VoxEU Column International trade Productivity and Innovation

Accounting for the new gains from trade liberalisation

Trade economists typically believe that in addition to lower prices for imported goods, trade liberalisation also brings import variety and domestic productivity gains. This column accounts for these ‘new’ gains in a careful reconsideration of the Canada-US Free Trade Agreement. Although the agreement did see improvements in Canadian income associated with import variety and domestic productivity, these were far outweighed by the welfare loss associated with the reduction in domestic variety. Nonetheless, Canadian welfare did improve overall when one takes into account the ‘traditional’ gains associated with lower import prices.

Most trade economists have come to believe that the gains from trade liberalisation go beyond lower prices for imported goods. Inspired by the ‘new’ trade models of Krugman (1980) and Melitz (2003), they now usually add that there are also new import variety and domestic productivity gains. The basic idea is that consumers benefit from having access to a wider range of imported products and average productivity grows as competition forces the weakest firms to shut down. For example, trade liberalisation allows consumers to enjoy an increasing variety of imported food items while at the same time shaking out unproductive domestic food firms.

These ideas gave rise to an empirical trade literature which generally concludes that there are large new gains from trade. For example, Broda and Weinstein (2006) assess the magnitude of the import variety gains and document that US consumers benefitted substantially from the increase in the range of imported products available to them between 1972 and 2001. Moreover, Trefler (2004) argues that Canadian manufacturing productivity rose significantly following the Canada-US free trade agreement as a result of the exit of low-productivity firms. However, Arkolakis et al. (2012) caution that under certain conditions, traditional and new trade models predict the same gains from trade which seems at odds with the notion of large new gains from trade.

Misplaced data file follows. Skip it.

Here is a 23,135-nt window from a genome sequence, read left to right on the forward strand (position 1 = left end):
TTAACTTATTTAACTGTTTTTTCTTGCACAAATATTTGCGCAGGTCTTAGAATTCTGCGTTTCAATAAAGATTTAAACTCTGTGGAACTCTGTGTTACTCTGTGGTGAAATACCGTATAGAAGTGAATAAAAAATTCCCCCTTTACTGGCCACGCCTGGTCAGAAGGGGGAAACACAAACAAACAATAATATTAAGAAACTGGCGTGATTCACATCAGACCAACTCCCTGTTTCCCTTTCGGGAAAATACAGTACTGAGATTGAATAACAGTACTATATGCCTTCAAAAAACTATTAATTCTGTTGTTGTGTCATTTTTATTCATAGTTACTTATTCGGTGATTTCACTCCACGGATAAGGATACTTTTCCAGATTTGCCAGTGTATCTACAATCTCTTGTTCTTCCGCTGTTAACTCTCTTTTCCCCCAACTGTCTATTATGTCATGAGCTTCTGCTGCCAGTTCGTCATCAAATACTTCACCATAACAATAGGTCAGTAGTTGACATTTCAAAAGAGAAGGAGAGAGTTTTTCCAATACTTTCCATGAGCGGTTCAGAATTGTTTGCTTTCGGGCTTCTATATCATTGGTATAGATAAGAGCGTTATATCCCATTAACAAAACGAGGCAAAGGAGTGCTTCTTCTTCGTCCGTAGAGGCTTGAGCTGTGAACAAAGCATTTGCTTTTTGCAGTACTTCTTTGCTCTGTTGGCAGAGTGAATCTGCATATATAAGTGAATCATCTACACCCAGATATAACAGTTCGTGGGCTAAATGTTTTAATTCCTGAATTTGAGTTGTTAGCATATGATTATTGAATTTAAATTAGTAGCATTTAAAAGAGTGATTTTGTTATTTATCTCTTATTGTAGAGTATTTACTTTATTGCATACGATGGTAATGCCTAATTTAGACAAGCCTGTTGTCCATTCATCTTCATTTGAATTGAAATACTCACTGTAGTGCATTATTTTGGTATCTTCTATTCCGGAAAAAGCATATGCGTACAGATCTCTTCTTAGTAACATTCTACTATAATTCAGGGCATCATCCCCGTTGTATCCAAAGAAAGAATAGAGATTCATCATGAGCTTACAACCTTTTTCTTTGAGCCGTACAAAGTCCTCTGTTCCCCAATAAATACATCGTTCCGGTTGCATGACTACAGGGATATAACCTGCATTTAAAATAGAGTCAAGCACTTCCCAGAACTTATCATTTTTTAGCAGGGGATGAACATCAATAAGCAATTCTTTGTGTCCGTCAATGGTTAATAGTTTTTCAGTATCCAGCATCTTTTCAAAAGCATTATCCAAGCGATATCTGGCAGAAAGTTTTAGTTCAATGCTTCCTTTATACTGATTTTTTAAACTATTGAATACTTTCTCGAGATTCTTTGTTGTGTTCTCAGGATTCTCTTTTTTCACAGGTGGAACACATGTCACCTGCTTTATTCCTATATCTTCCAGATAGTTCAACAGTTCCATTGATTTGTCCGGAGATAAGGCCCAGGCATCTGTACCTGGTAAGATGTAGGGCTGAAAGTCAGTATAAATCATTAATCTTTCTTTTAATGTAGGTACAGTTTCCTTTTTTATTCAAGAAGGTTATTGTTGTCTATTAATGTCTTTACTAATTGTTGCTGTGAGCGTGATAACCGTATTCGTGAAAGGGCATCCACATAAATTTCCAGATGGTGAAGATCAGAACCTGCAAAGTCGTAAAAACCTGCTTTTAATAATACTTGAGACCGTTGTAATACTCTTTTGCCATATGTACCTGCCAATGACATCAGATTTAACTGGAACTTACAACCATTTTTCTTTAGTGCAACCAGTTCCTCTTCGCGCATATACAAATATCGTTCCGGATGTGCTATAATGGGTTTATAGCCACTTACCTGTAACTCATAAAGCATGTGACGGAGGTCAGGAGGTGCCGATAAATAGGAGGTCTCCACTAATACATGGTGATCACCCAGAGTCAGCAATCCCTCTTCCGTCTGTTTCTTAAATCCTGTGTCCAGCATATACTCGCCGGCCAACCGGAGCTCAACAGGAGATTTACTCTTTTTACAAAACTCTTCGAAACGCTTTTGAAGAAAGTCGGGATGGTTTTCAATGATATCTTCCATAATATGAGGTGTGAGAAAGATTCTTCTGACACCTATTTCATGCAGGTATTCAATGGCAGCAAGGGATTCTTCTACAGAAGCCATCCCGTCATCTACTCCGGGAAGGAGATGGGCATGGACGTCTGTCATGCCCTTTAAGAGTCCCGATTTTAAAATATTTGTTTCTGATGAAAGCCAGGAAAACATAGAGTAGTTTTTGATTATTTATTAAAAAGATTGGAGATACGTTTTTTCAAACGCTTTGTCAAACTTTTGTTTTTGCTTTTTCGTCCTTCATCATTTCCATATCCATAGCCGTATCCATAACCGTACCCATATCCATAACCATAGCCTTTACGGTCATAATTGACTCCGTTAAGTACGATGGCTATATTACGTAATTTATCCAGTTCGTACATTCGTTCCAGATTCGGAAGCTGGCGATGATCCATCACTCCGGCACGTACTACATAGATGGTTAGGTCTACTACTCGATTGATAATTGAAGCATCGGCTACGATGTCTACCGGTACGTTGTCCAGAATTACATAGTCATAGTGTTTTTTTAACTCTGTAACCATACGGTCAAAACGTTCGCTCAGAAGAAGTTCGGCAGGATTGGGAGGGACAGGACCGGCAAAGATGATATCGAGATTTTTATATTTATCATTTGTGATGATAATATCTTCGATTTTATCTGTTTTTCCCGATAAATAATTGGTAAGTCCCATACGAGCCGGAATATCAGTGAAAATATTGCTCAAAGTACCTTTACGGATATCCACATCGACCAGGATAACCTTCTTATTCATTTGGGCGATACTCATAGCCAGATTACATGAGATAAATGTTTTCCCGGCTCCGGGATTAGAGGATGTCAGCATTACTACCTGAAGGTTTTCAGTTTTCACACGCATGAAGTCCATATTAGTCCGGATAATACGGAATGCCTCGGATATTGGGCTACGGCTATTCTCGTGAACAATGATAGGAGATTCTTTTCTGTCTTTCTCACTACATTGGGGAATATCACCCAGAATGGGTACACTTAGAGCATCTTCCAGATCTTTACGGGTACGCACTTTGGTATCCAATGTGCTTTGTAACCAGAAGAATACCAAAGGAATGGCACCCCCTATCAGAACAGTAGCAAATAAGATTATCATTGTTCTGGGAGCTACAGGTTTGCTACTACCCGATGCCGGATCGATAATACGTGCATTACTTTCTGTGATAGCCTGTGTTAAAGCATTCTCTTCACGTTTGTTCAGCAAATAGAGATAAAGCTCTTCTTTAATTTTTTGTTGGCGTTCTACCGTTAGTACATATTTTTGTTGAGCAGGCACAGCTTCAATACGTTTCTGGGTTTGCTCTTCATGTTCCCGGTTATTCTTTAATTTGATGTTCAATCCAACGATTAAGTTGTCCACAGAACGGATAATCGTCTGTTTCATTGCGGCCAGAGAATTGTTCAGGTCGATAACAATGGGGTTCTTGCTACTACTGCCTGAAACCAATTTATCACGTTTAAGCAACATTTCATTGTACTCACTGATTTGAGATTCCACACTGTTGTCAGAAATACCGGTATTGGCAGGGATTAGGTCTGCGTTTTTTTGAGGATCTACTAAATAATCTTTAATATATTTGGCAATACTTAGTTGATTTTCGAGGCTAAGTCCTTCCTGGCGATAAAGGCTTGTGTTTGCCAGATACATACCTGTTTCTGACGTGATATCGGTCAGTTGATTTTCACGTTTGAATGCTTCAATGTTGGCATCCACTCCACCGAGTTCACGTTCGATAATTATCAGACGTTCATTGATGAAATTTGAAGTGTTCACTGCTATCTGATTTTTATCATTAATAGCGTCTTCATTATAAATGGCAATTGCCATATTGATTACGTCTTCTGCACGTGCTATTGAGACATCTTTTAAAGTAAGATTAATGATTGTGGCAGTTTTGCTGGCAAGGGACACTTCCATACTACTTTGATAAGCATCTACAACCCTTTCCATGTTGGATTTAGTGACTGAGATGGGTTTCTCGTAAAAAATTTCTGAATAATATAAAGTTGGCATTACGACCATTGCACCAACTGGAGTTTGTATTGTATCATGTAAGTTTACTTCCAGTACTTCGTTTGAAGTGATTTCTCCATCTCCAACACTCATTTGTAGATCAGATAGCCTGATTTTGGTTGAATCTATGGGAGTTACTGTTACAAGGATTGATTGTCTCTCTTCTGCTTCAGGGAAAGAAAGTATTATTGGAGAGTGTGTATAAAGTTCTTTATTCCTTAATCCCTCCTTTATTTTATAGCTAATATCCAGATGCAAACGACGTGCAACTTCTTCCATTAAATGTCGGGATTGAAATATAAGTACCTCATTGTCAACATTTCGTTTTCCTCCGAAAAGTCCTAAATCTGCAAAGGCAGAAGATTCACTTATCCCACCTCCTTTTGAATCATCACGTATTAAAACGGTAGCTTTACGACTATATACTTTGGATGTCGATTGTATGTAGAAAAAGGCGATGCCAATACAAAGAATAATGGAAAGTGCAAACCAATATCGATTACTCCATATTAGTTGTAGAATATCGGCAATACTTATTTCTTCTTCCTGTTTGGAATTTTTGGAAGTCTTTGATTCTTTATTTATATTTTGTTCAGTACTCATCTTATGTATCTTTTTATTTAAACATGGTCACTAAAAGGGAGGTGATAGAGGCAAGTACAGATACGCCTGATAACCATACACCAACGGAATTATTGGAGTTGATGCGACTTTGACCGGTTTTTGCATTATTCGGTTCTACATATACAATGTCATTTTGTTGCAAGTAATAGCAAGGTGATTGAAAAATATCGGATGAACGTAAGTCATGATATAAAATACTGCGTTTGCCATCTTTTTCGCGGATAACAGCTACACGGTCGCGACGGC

In recent research, we reconsider the Canada-US free trade agreement (CUSFTA) and carefully account for the new gains from trade (Hsieh et al. 2016). Our accounting is based on an exact decomposition of the gains from trade in a generalised Melitz (2003) model, which we can link to confidential micro data from Canada and the US. Our decomposition reveals that the prior empirical literature has only provided an incomplete and selective account of the new gains from trade. Our punchline result is that the new gains from trade reaped by Canada were actually negative since Canadian consumers lost strongly from the exit of Canadian firms.

To understand this, it is instructive to consider the effects of CUSFTA on the set of firms serving the Canadian market. On the one hand, additional US firms enter into exporting that tend to be less productive than incumbent US exporters since it is now easier to export to Canada. On the other hand, some Canadian firms exit out of production that tend to be less productive than surviving Canadian firms since they now face tougher import competition from the US. Intuitively, selection into production and exporting follows the Darwinian principle of ‘survival of the fittest’ so that adjustments at these margins tend to involve relatively unproductive firms.